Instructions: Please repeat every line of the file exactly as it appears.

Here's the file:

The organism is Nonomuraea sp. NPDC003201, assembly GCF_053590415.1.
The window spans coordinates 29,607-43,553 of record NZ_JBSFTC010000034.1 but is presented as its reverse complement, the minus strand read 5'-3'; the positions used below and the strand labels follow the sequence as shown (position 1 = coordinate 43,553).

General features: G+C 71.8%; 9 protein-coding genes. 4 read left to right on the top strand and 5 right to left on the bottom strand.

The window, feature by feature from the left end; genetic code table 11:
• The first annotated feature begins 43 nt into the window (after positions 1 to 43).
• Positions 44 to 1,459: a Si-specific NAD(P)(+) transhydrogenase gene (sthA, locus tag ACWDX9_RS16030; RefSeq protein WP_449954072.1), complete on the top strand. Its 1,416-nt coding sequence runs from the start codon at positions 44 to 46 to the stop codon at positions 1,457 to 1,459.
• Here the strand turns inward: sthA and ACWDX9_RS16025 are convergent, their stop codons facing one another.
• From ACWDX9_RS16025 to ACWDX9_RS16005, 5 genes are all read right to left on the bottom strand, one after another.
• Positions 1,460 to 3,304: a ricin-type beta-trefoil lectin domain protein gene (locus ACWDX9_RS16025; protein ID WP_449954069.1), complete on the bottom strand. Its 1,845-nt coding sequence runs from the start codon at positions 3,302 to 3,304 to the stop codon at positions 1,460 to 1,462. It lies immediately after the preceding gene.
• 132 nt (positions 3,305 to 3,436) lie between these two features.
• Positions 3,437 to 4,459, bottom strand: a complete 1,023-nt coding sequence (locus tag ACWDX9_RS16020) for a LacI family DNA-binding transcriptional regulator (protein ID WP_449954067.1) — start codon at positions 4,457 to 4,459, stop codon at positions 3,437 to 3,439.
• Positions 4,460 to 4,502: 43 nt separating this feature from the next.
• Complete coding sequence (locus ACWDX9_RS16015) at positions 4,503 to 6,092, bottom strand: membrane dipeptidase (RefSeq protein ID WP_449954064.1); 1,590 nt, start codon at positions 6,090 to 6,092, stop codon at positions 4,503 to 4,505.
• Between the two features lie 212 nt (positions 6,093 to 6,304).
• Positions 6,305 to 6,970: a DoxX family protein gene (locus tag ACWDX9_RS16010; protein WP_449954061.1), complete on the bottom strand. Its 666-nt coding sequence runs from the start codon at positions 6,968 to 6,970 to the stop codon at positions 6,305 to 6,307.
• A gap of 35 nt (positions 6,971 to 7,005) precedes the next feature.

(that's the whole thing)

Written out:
The organism is Nonomuraea sp. NPDC003201, assembly GCF_053590415.1.
The window spans coordinates 29,607-43,553 of record NZ_JBSFTC010000034.1 but is presented as its reverse complement, the minus strand read 5'-3'; the positions used below and the strand labels follow the sequence as shown (position 1 = coordinate 43,553).

General features: G+C 71.8%; 9 protein-coding genes. 4 read left to right on the top strand and 5 right to left on the bottom strand.

The window, feature by feature from the left end; genetic code table 11:
• The first annotated feature begins 43 nt into the window (after positions 1 to 43).
• Positions 44 to 1,459: a Si-specific NAD(P)(+) transhydrogenase gene (sthA, locus tag ACWDX9_RS16030; RefSeq protein WP_449954072.1), complete on the top strand. Its 1,416-nt coding sequence runs from the start codon at positions 44 to 46 to the stop codon at positions 1,457 to 1,459.
• Here the strand turns inward: sthA and ACWDX9_RS16025 are convergent, their stop codons facing one another.
• From ACWDX9_RS16025 to ACWDX9_RS16005, 5 genes are all read right to left on the bottom strand, one after another.
• Positions 1,460 to 3,304: a ricin-type beta-trefoil lectin domain protein gene (locus ACWDX9_RS16025; protein ID WP_449954069.1), complete on the bottom strand. Its 1,845-nt coding sequence runs from the start codon at positions 3,302 to 3,304 to the stop codon at positions 1,460 to 1,462. It lies immediately after the preceding gene.
• 132 nt (positions 3,305 to 3,436) lie between these two features.
• Positions 3,437 to 4,459, bottom strand: a complete 1,023-nt coding sequence (locus tag ACWDX9_RS16020) for a LacI family DNA-binding transcriptional regulator (protein ID WP_449954067.1) — start codon at positions 4,457 to 4,459, stop codon at positions 3,437 to 3,439.
• Positions 4,460 to 4,502: 43 nt separating this feature from the next.
• Complete coding sequence (locus ACWDX9_RS16015) at positions 4,503 to 6,092, bottom strand: membrane dipeptidase (RefSeq protein ID WP_449954064.1); 1,590 nt, start codon at positions 6,090 to 6,092, stop codon at positions 4,503 to 4,505.
• Between the two features lie 212 nt (positions 6,093 to 6,304).
• Positions 6,305 to 6,970: a DoxX family protein gene (locus tag ACWDX9_RS16010; protein WP_449954061.1), complete on the bottom strand. Its 666-nt coding sequence runs from the start codon at positions 6,968 to 6,970 to the stop codon at positions 6,305 to 6,307.
• A gap of 35 nt (positions 6,971 to 7,005) precedes the next feature.